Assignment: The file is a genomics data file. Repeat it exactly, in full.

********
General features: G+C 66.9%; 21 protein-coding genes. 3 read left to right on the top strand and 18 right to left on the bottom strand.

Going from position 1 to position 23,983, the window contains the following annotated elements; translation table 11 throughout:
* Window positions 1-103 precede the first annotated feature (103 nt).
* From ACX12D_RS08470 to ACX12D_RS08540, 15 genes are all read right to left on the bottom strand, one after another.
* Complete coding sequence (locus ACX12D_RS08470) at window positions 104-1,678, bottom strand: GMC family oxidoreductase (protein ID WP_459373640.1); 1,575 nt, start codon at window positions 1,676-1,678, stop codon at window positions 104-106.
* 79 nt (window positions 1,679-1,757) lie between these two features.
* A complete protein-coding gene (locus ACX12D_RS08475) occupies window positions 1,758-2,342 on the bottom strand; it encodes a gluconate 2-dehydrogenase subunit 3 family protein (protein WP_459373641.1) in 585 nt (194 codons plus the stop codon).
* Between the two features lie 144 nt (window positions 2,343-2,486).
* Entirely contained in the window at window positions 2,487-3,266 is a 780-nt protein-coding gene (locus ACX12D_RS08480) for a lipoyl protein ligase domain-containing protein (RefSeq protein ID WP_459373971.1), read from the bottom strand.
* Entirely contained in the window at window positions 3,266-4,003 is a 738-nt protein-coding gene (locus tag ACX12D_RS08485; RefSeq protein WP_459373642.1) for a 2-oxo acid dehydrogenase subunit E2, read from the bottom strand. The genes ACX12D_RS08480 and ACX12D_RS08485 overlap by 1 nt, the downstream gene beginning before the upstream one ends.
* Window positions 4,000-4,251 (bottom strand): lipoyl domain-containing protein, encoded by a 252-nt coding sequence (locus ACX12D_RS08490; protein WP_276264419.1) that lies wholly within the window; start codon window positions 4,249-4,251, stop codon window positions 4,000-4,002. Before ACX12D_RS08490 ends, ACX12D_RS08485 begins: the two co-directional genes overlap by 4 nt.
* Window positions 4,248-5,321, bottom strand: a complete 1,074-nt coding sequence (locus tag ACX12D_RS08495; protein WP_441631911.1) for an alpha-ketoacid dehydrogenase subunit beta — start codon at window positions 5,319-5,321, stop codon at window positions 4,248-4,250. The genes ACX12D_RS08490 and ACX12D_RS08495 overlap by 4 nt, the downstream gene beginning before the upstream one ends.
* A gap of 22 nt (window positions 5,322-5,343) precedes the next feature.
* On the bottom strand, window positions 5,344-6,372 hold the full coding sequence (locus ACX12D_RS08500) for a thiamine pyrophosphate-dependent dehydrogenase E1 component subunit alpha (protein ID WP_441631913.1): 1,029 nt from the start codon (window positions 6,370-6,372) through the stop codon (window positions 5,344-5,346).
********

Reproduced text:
General features: G+C 66.9%; 21 protein-coding genes. 3 read left to right on the top strand and 18 right to left on the bottom strand.

Going from position 1 to position 23,983, the window contains the following annotated elements; translation table 11 throughout:
* Window positions 1-103 precede the first annotated feature (103 nt).
* From ACX12D_RS08470 to ACX12D_RS08540, 15 genes are all read right to left on the bottom strand, one after another.
* Complete coding sequence (locus ACX12D_RS08470) at window positions 104-1,678, bottom strand: GMC family oxidoreductase (protein ID WP_459373640.1); 1,575 nt, start codon at window positions 1,676-1,678, stop codon at window positions 104-106.
* 79 nt (window positions 1,679-1,757) lie between these two features.
* A complete protein-coding gene (locus ACX12D_RS08475) occupies window positions 1,758-2,342 on the bottom strand; it encodes a gluconate 2-dehydrogenase subunit 3 family protein (protein WP_459373641.1) in 585 nt (194 codons plus the stop codon).
* Between the two features lie 144 nt (window positions 2,343-2,486).
* Entirely contained in the window at window positions 2,487-3,266 is a 780-nt protein-coding gene (locus ACX12D_RS08480) for a lipoyl protein ligase domain-containing protein (RefSeq protein ID WP_459373971.1), read from the bottom strand.
* Entirely contained in the window at window positions 3,266-4,003 is a 738-nt protein-coding gene (locus tag ACX12D_RS08485; RefSeq protein WP_459373642.1) for a 2-oxo acid dehydrogenase subunit E2, read from the bottom strand. The genes ACX12D_RS08480 and ACX12D_RS08485 overlap by 1 nt, the downstream gene beginning before the upstream one ends.
* Window positions 4,000-4,251 (bottom strand): lipoyl domain-containing protein, encoded by a 252-nt coding sequence (locus ACX12D_RS08490; protein WP_276264419.1) that lies wholly within the window; start codon window positions 4,249-4,251, stop codon window positions 4,000-4,002. Before ACX12D_RS08490 ends, ACX12D_RS08485 begins: the two co-directional genes overlap by 4 nt.
* Window positions 4,248-5,321, bottom strand: a complete 1,074-nt coding sequence (locus tag ACX12D_RS08495; protein WP_441631911.1) for an alpha-ketoacid dehydrogenase subunit beta — start codon at window positions 5,319-5,321, stop codon at window positions 4,248-4,250. The genes ACX12D_RS08490 and ACX12D_RS08495 overlap by 4 nt, the downstream gene beginning before the upstream one ends.
* A gap of 22 nt (window positions 5,322-5,343) precedes the next feature.
* On the bottom strand, window positions 5,344-6,372 hold the full coding sequence (locus ACX12D_RS08500) for a thiamine pyrophosphate-dependent dehydrogenase E1 component subunit alpha (protein ID WP_441631913.1): 1,029 nt from the start codon (window positions 6,370-6,372) through the stop codon (window positions 5,344-5,346).